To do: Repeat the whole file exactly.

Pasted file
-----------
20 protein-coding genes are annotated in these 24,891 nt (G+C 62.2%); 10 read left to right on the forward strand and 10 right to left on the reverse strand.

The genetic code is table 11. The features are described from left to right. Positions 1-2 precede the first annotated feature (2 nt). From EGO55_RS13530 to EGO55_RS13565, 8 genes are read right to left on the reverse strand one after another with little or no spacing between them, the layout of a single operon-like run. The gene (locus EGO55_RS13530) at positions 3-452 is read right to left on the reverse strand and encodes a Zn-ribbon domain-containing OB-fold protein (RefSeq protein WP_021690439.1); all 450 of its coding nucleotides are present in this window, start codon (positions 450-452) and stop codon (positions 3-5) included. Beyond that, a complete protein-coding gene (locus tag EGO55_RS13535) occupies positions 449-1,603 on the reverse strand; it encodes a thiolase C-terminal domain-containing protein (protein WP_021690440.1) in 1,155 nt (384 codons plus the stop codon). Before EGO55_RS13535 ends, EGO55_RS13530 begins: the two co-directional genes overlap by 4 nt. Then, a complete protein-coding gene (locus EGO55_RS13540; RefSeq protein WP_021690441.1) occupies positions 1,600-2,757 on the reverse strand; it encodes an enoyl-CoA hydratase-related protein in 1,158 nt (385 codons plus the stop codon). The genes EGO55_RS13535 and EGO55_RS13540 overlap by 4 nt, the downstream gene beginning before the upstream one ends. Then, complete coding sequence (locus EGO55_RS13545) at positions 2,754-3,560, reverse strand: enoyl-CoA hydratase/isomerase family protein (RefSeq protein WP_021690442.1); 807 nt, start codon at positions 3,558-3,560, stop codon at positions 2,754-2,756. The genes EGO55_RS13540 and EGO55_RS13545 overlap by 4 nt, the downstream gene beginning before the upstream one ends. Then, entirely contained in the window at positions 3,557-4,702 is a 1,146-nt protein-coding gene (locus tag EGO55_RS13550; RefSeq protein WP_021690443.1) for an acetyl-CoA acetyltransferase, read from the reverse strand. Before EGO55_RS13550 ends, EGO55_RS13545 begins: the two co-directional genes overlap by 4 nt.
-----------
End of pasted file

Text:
20 protein-coding genes are annotated in these 24,891 nt (G+C 62.2%); 10 read left to right on the forward strand and 10 right to left on the reverse strand.

The genetic code is table 11. The features are described from left to right. Positions 1-2 precede the first annotated feature (2 nt). From EGO55_RS13530 to EGO55_RS13565, 8 genes are read right to left on the reverse strand one after another with little or no spacing between them, the layout of a single operon-like run. The gene (locus EGO55_RS13530) at positions 3-452 is read right to left on the reverse strand and encodes a Zn-ribbon domain-containing OB-fold protein (RefSeq protein WP_021690439.1); all 450 of its coding nucleotides are present in this window, start codon (positions 450-452) and stop codon (positions 3-5) included. Beyond that, a complete protein-coding gene (locus tag EGO55_RS13535) occupies positions 449-1,603 on the reverse strand; it encodes a thiolase C-terminal domain-containing protein (protein WP_021690440.1) in 1,155 nt (384 codons plus the stop codon). Before EGO55_RS13535 ends, EGO55_RS13530 begins: the two co-directional genes overlap by 4 nt. Then, a complete protein-coding gene (locus EGO55_RS13540; RefSeq protein WP_021690441.1) occupies positions 1,600-2,757 on the reverse strand; it encodes an enoyl-CoA hydratase-related protein in 1,158 nt (385 codons plus the stop codon). The genes EGO55_RS13535 and EGO55_RS13540 overlap by 4 nt, the downstream gene beginning before the upstream one ends. Then, complete coding sequence (locus EGO55_RS13545) at positions 2,754-3,560, reverse strand: enoyl-CoA hydratase/isomerase family protein (RefSeq protein WP_021690442.1); 807 nt, start codon at positions 3,558-3,560, stop codon at positions 2,754-2,756. The genes EGO55_RS13540 and EGO55_RS13545 overlap by 4 nt, the downstream gene beginning before the upstream one ends. Then, entirely contained in the window at positions 3,557-4,702 is a 1,146-nt protein-coding gene (locus tag EGO55_RS13550; RefSeq protein WP_021690443.1) for an acetyl-CoA acetyltransferase, read from the reverse strand. Before EGO55_RS13550 ends, EGO55_RS13545 begins: the two co-directional genes overlap by 4 nt.